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Health Psychol. 2000 Jan;19(1 Suppl):42-56.

Maintenance of dietary behavior change.

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  • 1Center for Clinical Epidemiology and Biostatistics, University of Pennsylvania School of Medicine, Philadelphia 19104-6021, USA.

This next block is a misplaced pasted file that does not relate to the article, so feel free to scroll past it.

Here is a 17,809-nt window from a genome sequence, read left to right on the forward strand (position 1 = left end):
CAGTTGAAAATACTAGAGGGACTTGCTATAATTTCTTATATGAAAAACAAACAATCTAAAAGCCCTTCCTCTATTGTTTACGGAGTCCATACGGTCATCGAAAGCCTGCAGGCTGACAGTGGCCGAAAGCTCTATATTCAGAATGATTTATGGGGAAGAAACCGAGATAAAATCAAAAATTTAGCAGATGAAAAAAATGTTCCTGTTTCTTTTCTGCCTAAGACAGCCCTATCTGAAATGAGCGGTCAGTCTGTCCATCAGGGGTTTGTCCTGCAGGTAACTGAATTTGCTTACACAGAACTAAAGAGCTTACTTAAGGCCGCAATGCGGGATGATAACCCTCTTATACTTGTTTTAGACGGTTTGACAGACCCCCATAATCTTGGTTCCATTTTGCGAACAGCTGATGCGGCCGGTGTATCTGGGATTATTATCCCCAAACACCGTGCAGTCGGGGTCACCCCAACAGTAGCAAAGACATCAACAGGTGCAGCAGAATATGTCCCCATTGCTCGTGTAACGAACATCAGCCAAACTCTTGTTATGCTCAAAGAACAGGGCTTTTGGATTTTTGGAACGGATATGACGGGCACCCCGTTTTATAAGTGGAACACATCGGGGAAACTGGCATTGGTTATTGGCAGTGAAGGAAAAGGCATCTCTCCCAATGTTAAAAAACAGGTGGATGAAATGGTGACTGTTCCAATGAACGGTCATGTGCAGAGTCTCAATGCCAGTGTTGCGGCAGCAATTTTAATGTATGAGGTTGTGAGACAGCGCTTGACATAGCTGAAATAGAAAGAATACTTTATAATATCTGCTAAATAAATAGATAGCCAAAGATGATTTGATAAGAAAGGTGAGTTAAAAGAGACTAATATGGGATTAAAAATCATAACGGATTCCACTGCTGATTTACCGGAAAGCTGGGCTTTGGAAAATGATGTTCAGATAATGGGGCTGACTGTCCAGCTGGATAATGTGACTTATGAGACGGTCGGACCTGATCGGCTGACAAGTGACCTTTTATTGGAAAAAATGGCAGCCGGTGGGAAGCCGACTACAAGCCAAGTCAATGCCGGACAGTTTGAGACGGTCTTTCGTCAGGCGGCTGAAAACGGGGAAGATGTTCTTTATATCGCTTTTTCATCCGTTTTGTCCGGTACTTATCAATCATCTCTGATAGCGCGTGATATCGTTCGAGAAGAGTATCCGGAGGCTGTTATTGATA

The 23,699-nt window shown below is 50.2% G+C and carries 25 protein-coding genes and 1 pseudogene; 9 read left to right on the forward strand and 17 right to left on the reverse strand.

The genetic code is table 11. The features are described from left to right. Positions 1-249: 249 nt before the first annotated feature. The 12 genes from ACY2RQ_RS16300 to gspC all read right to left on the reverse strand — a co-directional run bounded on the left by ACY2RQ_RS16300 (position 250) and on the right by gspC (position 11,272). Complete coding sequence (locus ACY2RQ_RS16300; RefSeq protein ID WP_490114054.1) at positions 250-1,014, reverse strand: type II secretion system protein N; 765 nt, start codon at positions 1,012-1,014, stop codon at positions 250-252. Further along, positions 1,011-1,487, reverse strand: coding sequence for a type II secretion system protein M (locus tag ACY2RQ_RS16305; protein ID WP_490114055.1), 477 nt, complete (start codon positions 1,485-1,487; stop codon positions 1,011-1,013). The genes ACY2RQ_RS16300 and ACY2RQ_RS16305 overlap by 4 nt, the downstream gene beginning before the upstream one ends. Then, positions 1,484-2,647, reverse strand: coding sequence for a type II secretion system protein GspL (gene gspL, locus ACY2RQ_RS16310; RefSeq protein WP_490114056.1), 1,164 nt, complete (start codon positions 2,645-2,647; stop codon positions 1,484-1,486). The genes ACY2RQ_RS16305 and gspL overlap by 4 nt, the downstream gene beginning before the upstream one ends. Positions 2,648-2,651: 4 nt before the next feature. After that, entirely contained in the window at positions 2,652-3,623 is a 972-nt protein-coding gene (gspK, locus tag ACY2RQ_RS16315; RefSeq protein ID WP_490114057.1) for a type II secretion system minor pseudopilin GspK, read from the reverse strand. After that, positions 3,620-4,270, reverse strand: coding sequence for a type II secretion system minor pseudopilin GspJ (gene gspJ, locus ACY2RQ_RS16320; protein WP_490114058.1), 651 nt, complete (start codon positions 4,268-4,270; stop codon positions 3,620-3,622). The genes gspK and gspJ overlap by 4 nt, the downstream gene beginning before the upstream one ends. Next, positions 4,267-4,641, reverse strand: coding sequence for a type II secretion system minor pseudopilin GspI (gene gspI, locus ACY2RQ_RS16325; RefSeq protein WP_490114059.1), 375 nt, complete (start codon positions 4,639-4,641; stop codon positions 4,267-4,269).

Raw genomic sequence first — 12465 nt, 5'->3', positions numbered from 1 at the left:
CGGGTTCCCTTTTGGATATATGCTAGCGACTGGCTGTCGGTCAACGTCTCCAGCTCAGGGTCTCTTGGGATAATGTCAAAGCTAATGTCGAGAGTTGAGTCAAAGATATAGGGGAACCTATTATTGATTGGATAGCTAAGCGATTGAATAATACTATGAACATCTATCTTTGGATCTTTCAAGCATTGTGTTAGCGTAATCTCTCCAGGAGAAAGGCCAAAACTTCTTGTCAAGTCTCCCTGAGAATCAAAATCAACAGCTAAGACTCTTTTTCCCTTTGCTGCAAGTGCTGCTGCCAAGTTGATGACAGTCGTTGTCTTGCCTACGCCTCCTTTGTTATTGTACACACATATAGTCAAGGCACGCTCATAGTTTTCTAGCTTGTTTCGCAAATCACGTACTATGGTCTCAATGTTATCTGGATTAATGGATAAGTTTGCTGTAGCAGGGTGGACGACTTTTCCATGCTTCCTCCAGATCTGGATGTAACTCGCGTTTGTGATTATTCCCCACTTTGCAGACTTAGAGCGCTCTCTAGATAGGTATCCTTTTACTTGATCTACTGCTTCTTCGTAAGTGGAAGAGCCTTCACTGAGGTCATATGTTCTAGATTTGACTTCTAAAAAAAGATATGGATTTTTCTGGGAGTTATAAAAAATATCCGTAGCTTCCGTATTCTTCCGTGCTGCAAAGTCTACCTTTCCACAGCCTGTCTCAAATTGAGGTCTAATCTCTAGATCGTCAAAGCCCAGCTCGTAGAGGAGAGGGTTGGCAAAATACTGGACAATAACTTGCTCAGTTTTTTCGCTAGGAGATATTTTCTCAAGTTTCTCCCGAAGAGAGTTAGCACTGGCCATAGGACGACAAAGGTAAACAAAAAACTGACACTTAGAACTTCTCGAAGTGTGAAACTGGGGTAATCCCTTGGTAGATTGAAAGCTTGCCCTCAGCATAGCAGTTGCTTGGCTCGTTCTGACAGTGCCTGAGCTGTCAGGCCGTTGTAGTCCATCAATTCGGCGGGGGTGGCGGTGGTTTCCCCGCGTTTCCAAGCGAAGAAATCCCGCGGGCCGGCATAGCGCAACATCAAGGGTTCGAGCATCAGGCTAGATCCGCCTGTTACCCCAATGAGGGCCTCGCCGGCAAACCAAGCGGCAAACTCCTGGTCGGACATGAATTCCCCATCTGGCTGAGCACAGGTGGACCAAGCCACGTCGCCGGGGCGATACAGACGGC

Reducing dietary fat, saturated fat, and sodium and increasing intakes of dietary fiber and fruits and vegetables are important for cardiopulmonary risk reduction. Behaviorally, these dietary changes are very challenging, and in different ways. Fewer than half of U.S. adults have diets meeting recommended intakes of these constituents, and many do not see a need to align their diets with recommendations. Various nutrition education and behavioral counseling approaches have been shown to facilitate changes in fat, fiber, sodium, and fruits and vegetables, but primarily in research settings and among the highly motivated. Practice-based and interdisciplinary studies are needed to refine strategies to effect long-term dietary changes, to differentiate behavioral issues for changes involving additions versus deletions from the diet, and to elucidate the roles of sensory, psychosocial, and contextual factors in adoption and maintenance.

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